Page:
SOCIETY | Jan 19, 2017

Digital Skills: do we need Big Data experts?

One study by The Economist highlights the difficulties that companies have in recruiting professionals that are well versed in Digital Transformation processes

Recently The Economist Intelligence Unit published a report titled The Quest for Digital Skills in which it highlights the difficulties companies operating in various areas are encountering insofar as recruiting professionals with the digital skills that the market requires. The digital revolution, which has by now thoroughly permeated the economy, including the more traditional sectors, has influenced companies in all their spheres of interest and aspects. It is a rapidly expanding and constantly evolving phenomenon that requires perpetual adaptation.

The report indicates that companies are still unready to face the challenges of the new digital era: 94% of the sample examined declares that there exists within its organisation a digital divide, the depth of which depends on the sector analysed. Currently, the most sought after skills are essentially those dealing with security and privacy, but over the next 3 years the digital skills that are required could differ significantly.

Digital priorities now and in the future

Sectors in which the digital element is significant currently require professionals and skills that revolve around website and network security (42%), website and mobile application development (42%), digital marketing (41%) and software development (40%). 60% of pharmaceutical and biotech companies say that it is mainly the lack of appropriate talent that causes the digital divide within their organisations. The main difficulty lies in finding people that have the required digital skills and in-depth knowledge of the healthcare sector.

Within 3 years, digital priorities will change, and the skills companies will seek the most will have to do with Big Data analysis, which will more and more hold the key to “deciphering” the market, understanding and then anticipating consumer behaviour. While the focus on security will be less urgent, the demand for website and mobile app development skills will remain high, while demand will concurrently increase in two additional areas: digital strategy definition and related new business model development and “intelligent” development of new products.

By 2018 the demand for specific Big Data skills will have increased even further: the study estimates that the demand will increase from the current 38% to 43% and over the next three years the selection of a digital strategy will take on greater importance, moving from 35% to 39%, while smart product development is expected to grow by 5 percentage points from 32% currently.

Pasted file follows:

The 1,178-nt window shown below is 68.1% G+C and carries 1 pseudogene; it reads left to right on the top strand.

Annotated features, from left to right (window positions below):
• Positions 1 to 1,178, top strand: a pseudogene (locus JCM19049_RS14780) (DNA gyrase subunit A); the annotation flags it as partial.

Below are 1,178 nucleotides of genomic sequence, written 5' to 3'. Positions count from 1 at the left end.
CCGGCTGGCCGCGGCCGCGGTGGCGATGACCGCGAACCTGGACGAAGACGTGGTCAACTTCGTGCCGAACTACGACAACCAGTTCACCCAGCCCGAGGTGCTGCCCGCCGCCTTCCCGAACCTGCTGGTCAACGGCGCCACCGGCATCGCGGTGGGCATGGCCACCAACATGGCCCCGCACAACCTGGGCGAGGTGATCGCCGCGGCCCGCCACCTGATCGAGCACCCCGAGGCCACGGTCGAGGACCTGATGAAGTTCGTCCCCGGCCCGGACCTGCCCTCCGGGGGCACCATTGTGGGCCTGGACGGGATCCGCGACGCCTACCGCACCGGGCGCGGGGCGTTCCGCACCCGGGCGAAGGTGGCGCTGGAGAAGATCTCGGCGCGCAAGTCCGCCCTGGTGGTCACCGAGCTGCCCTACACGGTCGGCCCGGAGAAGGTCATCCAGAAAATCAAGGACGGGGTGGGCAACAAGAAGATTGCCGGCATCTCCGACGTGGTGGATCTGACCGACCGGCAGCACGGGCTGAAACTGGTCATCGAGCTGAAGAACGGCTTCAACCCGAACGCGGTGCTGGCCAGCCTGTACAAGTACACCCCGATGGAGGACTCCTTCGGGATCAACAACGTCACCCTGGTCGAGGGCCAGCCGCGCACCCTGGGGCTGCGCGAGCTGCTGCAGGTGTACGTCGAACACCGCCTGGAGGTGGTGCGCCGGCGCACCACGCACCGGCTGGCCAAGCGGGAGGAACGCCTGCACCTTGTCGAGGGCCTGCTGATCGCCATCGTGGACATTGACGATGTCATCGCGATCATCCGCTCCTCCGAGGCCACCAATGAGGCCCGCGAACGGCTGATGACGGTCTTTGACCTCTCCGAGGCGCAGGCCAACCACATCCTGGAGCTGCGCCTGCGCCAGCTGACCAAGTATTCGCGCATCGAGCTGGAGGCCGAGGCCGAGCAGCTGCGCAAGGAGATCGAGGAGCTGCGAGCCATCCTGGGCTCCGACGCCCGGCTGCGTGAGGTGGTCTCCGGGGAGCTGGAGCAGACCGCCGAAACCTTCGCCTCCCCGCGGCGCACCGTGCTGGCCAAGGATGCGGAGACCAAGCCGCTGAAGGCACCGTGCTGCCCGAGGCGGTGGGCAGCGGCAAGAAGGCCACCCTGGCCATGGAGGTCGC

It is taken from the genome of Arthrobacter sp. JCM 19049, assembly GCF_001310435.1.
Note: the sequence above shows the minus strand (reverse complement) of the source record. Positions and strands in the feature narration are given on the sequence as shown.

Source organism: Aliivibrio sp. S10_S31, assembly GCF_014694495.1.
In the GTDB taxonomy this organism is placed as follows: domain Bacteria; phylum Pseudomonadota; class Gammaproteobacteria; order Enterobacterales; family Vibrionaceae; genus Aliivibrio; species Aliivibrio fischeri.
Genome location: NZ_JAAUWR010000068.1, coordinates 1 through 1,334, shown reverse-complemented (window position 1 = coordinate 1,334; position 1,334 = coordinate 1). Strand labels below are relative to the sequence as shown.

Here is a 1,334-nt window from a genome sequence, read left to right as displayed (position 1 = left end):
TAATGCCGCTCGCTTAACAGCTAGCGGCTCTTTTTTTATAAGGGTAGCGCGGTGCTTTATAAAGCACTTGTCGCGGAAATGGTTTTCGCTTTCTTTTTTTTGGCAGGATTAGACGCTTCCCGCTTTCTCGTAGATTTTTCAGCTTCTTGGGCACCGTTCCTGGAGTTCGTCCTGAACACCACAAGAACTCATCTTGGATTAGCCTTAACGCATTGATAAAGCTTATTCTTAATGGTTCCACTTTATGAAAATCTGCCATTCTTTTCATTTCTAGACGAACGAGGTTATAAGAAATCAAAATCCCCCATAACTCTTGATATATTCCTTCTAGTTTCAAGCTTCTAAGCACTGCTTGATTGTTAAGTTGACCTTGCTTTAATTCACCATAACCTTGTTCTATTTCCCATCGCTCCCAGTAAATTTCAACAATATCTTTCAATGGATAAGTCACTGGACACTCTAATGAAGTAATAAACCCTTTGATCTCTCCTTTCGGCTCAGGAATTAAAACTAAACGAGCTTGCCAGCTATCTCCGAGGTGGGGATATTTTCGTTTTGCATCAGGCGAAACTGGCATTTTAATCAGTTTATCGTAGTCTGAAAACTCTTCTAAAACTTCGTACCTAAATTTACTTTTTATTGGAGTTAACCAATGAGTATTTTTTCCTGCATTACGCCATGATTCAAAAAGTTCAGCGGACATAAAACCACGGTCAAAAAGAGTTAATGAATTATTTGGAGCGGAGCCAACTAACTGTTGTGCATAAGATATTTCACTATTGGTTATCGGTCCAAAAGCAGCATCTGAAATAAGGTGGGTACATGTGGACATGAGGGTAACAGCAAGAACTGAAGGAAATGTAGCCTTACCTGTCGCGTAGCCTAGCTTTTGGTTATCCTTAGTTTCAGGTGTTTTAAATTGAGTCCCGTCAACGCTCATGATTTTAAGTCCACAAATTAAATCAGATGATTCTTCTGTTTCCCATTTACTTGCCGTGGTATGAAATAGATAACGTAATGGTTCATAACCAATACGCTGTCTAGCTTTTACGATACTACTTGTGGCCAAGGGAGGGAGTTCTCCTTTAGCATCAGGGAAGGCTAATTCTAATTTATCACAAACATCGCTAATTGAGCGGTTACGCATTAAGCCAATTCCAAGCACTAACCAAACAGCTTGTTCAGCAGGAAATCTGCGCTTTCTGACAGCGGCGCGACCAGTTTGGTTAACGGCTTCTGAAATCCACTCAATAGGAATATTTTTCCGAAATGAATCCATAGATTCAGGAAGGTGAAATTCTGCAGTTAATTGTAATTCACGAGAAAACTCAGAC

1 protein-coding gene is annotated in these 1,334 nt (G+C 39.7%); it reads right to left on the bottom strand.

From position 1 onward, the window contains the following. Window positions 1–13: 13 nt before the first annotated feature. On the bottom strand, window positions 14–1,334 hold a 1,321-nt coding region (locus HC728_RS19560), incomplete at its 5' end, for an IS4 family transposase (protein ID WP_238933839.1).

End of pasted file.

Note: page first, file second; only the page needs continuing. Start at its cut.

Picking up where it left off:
Strategies in action

Every sector requires specific digital skills to overcome the digital divide: for example, mass distribution is interested in mobile and web development and in creating customised products to offer consumers through a multitude of platforms; the financial services and banking sector will continue to focus on website and network security, while the manufacturing sector which mostly pursues production efficiency, will mainly focus on Big Data analysis.

In order to secure the digital skills they need to develop their businesses, companies have begun to move along various fronts: currently 55%  provides their staff training on digital related issues directly while 47% have opted for outsourcing this service. New tendencies seem to be consolidating such as partnerships with tech companies, opening of new branches in areas with a broader digitally savvy workforce population, acquisitions of companies more for the skills of their employees than for the businesses themselves. Crowdsourcing, which is typical of the social ecosystem,  is another addition to these alternative digital growth models: 84% of companies are poised to use LinkedIn to research new solutions to their needs, with the assistance of their own reference community.

Further developments: the increasing use of data

By 2018, 48% of the companies interviewed expect Big Data skills and activities to increase compared to 40% currently.

IDC has calculated that in 2015 alone, banks spent 1.8 billion dollars on activities connected to data monitoring and analysis. As an example, Lloyds Bank invested 1 billion pounds sterling to launch its own Digital Transformation strategy; the RBS group has launched a 3.5 billion GBP plan for digital conversion, including the creation of an international talent scouting network and the construction of an outpost in Silicon Valley; the Commonwealth Bank of Australia is using Big Data to analyse the risk of commercial customers in order to issue warnings about any liquidity issues; the Spanish giant BBVA is optimising the use of Big Data for risk analysis, the creation of new products, the localisation of branches, and to speed up the development of new applications with external partners.